Gutters are being done on Monday. The contractor told me his crew was very conscious of where the put their feet but let's face it, I've unintentionally stepped on my plants when working in the garden. At the very least I'm going to cage the Hellebores.

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  12. I see several good locations for your new sycamores.

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    1. What was your address again, Jack?

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  13. I've seen the Tetrapanax in person at Plant Delights and it is amazing. I wanted it badly but was afraid to try it based on Tony's description. It sounded like it would either die or take over my entire yard. Too close to call, really. It's hard to believe it would make it in your zone but if it's growing in Rhode Island, I say go for it. It is a stunner!

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    1. With winter protection, a sheltered spot and sharp drainage supposedly it will grow here as a dieback shrub. I grow Musa basjoo in a protected site on my patio with no winter protection. It's one of the most asked about plants in my garden. Tetrapanax with not likely become invasive in my zone but It's sounds like it's vigorous enough to establish with some help.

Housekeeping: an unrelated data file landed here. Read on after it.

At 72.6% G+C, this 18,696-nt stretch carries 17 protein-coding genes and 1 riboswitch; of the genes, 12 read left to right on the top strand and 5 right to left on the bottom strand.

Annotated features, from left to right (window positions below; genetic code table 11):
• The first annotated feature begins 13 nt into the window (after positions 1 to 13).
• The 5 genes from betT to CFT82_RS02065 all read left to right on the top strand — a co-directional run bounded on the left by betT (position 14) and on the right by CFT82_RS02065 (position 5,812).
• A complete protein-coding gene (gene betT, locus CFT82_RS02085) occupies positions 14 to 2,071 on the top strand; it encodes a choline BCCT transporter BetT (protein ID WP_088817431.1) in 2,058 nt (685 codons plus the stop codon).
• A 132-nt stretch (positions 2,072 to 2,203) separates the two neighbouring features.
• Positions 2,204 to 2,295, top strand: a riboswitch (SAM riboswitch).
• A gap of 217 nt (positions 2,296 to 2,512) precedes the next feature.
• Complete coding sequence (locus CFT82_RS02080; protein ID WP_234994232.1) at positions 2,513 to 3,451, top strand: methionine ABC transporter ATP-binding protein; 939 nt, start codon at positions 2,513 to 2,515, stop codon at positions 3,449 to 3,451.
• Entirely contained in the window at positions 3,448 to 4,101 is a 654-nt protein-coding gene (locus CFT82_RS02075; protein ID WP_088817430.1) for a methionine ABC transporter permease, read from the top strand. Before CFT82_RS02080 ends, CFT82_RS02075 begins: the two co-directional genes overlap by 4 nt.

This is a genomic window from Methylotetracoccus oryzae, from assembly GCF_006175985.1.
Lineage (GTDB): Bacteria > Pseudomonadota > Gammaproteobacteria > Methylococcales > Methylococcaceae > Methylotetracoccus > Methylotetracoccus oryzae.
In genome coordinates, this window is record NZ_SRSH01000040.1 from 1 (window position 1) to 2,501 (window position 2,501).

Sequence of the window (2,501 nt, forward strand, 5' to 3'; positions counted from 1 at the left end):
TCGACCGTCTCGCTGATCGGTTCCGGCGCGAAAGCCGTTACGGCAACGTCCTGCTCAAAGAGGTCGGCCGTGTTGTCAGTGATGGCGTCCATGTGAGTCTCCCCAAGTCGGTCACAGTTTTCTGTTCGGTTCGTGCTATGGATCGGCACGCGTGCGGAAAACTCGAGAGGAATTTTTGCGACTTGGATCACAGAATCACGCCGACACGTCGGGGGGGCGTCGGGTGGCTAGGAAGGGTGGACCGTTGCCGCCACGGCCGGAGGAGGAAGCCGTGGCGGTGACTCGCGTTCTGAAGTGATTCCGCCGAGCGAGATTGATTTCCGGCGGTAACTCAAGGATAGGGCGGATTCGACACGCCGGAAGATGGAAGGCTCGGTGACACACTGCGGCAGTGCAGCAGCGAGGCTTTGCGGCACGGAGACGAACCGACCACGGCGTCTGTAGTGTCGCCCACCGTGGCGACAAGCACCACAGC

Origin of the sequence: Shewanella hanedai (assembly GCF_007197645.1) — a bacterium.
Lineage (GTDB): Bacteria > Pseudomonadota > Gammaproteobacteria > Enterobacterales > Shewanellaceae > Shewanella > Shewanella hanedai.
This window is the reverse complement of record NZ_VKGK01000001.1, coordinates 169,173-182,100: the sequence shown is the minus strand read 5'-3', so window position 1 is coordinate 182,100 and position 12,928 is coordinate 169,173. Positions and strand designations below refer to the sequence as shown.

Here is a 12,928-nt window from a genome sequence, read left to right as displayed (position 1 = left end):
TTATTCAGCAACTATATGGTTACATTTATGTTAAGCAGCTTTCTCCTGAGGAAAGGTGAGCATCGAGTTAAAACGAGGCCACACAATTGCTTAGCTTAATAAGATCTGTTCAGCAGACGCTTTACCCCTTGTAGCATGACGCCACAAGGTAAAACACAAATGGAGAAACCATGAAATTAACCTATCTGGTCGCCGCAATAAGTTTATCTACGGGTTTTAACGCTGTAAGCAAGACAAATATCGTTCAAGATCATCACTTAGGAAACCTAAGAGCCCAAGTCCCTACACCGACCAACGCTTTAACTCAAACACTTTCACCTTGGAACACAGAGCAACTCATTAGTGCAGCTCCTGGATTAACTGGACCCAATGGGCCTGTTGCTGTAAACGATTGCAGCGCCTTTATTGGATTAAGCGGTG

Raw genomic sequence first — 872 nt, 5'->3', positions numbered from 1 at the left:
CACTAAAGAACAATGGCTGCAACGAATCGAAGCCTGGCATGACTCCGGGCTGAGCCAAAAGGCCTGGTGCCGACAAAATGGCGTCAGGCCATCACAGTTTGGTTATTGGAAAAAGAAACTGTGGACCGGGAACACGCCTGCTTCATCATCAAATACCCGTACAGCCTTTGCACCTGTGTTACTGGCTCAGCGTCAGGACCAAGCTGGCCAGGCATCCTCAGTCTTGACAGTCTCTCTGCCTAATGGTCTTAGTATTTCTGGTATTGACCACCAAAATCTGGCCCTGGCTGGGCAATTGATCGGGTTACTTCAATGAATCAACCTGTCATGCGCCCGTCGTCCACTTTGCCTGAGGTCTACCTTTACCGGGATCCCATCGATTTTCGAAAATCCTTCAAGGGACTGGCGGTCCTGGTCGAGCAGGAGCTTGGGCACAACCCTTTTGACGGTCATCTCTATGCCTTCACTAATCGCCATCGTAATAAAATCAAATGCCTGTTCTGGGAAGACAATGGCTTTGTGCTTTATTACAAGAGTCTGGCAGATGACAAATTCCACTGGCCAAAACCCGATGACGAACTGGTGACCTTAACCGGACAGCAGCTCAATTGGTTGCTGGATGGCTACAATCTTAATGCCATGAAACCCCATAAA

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  14. Like you, I am forever moving things around. The earlier the better! I do cheat things a little and move plants beyond when I should. I always time the move to coincide with days of overcast weather or rain. I find it helps tremendously with the shock of the move.

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    1. The earlier the better is the key. Ideally I like to get all the woody plants moved by the beginning of April. I find they settle in easier and do much better the first season. Perennials it depends although the earlier the better for them as well.

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  15. It's always fun to change things up, isn't it? This year I'm hoping to have a tree out front removed that looks like it's on its last legs. Hopefully that will allow some more sunshine in the front of the house so I can get something worthwhile growing there.

    This weekend cooperated with weather, thank goodness! I've been out both Friday and Saturday doing a little raking. My arms and back are screaming though!

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  16. I'd be out of my depth handling this. I don't have a green thumb at all... I'd end up inadvertantly killing the plants.